Trendswatcher: Tyumen’s Theory of Relativity

© RIA NovostiNatalia Antonova
Natalia Antonova  - Sputnik International
The whole of world history is a history of brutality - but are Russians too casual about violence and death?

The whole of world history is a history of brutality - but are Russians too casual about violence and death?

I was reminded of this question this week when two things happened: an plane crash took the lives of 31 people in Tyumen, while reports surfaced that children were being sold a notebook with a picture of Joseph Stalin on it, as part of a series on great Russians.

Aviation disasters are horrifyingly common on Russian soil, while Stalin keeps popping up in random places - I still recall that time when his face grinned at us from a bus in Tomsk.

Over at Russia Profile, Dan Peleshcuk talked to Vladimir Pribylovsky, the head of the Panorama think tank, about how come the kind of needless death that accompanies plane crashes in particular doesn’t cause more outrage in Russia, and why  the authorities aren’t held accountable at times like these.

Pribylovsky believes that Russians have built up a tolerance for bad news - and that the kind of random, meaningless loss of life that occurs every time another plane goes down has made the majority of the Russian population immune to tragedy. “Look at Peter the Great: he killed more people in his time than Stalin did, relative to the population at the time,” Pribylovsky told Peleschuk. “Nevertheless, he’s regarded as the greatest and most successful figure in Russian history – and it’s not only the government that believes this, but society also.”

The problem of Russian history is often the problem of relativity. Peter the Great doesn’t have the bloodthirsty image of Ivan the Terrible, whose Russian Wikipedia page reads like the latest script for some Eli Roth torture porn extravaganza - so Peter’s all right! And as for Stalin - well, at least he wasn’t Hitler, i.e., he didn’t invade other countries and kill the people there - so we can give him a break, sort of.

“Stalin had incompetent people shot,” an elderly person told me recently. “If it was up to Stalin, the people who were responsible for planes falling out of the sky would have been shot.”

I didn’t start a debate with this pensioner - she has blood pressure problems, there was no need to exacerbate them. But I want to be realistic: executions would have probably been reserved for those who are not particularly close to power and unable to absolve themselves of responsibility. When you have a top-down system of governance that’s tyrannical in nature, you don’t instill a sense of justice or accountability. What you instill is a penchant for being very good at deflecting blame in order to survive. Think of it as a special kind of natural selection: it’s why today’s bureaucrats are excellent at not assuming responsibility when something as tragic as the Tyumen crash happens.

The rest of the country, I would argue, is too philosophical for its own good.

“Stick a shovel into the ground almost anywhere and some horrible thing or other will come to light,” Margaret Atwood once wrote. This is a fundamental truth that most Russians know. They know it, and they are thoughtful about it.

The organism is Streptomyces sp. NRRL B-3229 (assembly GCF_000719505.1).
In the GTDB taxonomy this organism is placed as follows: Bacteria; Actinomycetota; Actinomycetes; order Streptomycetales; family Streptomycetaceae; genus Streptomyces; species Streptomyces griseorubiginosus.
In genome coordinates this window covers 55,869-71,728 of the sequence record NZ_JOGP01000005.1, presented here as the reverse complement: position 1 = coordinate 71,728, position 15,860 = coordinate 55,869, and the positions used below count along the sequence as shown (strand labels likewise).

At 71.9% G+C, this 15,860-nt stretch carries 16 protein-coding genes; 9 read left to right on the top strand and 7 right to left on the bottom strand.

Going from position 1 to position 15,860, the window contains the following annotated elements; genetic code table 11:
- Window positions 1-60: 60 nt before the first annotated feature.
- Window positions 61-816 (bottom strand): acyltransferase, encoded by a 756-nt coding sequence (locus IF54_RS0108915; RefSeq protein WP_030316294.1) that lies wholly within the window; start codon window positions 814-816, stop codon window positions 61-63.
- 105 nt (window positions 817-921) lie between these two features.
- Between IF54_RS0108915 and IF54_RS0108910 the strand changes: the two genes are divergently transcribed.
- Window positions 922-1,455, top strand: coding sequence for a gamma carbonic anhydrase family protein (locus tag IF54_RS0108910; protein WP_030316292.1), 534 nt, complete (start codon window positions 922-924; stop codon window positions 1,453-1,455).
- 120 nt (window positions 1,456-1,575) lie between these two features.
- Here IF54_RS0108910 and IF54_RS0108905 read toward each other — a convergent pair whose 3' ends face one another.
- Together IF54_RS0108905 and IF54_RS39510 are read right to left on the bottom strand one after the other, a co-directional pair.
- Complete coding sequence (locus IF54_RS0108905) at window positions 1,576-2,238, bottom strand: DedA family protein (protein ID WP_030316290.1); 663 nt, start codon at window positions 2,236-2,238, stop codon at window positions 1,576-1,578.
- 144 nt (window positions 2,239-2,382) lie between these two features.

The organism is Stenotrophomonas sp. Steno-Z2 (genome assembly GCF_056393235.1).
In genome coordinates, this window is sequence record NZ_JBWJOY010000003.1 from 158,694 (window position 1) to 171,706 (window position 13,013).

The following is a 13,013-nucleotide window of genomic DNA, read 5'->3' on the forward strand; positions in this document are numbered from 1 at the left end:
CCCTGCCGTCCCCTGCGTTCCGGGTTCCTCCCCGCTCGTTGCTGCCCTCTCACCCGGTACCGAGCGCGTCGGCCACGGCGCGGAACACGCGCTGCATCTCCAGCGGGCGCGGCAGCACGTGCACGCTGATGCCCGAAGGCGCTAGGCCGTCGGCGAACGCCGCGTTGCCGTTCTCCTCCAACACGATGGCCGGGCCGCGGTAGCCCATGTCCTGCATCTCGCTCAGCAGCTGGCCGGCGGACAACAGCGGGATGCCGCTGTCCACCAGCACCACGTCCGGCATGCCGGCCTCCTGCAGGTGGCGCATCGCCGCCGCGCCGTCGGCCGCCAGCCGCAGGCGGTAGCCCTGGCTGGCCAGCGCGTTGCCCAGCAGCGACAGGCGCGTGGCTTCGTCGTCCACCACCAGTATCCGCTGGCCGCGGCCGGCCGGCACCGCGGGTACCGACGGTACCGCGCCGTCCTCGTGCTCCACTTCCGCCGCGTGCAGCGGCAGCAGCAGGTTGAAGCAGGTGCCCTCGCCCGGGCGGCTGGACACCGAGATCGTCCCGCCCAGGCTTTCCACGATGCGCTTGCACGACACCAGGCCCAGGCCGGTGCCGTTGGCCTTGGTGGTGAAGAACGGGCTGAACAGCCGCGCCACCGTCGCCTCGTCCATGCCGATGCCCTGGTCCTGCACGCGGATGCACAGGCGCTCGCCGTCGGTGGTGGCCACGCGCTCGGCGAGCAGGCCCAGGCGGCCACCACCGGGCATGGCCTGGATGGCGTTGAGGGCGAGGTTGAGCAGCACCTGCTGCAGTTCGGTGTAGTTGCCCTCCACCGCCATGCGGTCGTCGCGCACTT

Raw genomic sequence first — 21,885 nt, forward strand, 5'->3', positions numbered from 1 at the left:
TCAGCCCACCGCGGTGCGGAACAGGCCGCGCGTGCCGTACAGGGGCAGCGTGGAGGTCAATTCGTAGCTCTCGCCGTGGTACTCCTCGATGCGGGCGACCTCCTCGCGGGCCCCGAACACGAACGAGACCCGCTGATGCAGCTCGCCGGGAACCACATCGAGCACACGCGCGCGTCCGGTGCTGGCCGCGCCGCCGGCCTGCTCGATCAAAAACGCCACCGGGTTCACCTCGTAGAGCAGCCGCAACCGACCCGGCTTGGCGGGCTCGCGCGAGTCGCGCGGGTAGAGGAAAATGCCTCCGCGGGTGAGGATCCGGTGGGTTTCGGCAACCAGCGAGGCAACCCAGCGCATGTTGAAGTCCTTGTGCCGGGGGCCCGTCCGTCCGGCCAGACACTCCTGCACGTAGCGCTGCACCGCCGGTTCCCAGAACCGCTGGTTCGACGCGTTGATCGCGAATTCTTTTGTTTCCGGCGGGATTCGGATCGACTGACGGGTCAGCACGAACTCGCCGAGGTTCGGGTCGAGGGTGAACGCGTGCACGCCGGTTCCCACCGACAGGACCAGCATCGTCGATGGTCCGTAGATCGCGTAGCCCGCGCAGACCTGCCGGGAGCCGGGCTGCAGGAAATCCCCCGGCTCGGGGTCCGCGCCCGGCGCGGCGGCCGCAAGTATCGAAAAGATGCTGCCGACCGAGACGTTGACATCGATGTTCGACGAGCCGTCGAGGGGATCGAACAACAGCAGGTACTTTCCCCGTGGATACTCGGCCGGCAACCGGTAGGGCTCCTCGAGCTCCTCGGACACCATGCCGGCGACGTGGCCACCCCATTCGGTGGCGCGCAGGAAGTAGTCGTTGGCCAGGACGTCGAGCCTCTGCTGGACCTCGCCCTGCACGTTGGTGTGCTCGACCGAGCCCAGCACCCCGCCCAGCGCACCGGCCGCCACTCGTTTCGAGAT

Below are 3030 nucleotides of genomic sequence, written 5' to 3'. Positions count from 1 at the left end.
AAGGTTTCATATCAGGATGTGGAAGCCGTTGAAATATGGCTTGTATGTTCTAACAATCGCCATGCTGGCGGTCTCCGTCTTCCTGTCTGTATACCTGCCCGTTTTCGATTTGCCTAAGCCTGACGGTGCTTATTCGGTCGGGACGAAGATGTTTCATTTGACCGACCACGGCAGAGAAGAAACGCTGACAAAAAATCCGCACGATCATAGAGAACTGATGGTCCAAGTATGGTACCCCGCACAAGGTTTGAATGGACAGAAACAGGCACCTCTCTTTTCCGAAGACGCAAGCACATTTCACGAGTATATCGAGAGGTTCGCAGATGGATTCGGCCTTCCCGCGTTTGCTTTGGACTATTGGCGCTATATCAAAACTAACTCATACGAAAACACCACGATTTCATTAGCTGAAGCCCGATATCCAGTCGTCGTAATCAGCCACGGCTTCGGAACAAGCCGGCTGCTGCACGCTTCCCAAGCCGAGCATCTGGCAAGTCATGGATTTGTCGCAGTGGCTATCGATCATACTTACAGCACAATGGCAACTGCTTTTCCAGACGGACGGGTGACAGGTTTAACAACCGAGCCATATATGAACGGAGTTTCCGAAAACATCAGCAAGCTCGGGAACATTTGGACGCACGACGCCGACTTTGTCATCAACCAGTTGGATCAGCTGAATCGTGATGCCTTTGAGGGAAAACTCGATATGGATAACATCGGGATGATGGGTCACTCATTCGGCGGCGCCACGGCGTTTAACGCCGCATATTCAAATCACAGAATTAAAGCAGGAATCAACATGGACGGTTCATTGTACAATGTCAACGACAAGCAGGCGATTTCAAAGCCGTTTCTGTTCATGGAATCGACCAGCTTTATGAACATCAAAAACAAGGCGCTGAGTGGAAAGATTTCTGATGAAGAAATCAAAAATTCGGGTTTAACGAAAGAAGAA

A plane falls - well, planes will do that, especially in a country with a troubled aviation industry. No sense in tearing your hair out over it. That won’t help the victims. A controversial notebook hits the shelves - well, at least it’s just a notebook. Back in 1937, people had way more to worry about than some piece of paper.

This kind of thoughtfulness, so admired by foreigners and frequently bound up in that whole weird concept of “the Russian soul,” gives some people an excuse to perform merely symbolic gestures in the face of tragedy - and by that I mean both high-placed officials and folks directly responsible for making sure that a plane sitting on the runway in bad weather is properly de-iced. Why try too hard if death is ever-present?

I’m not good at making predictions, and I can’t tell you whether or not Russians will begin placing a higher premium on human life anytime soon. In the end, like many people, I derive my optimism from relativity:: at least: they place a higher premium on it in 2012 than they did in 1937. And 1725. And 1584. Just like in the Beatles song, it’s getting better all the time.

The views expressed in this article are the author's and do not necessarily represent those of RIA Novosti.

Trendwatching in Russia is an extreme sport: if you’re not dodging champagne corks at weddings, you’re busy avoiding getting trampled by spike heels on public transportation. Thankfully, due to an amazing combination of masochism and bravado, I will do it for you while you read all about it from the safety of your living room.

Natalia Antonova is the deputy editor of The Moscow News. She also works as a playwright – her work has been featured at the Lyubimovka Festival in Moscow and Gogolfest in Kiev, Ukraine. She was born in Ukraine, but spent most of her life in the United States. She graduated from Duke University, where she majored in English and Slavic Literature. Before coming to Moscow, she worked in Dubai, UAE and Amman, Jordan. Her writing has been featured in The Guardian, Foreign Policy, Russia Profile, AlterNet, et al.

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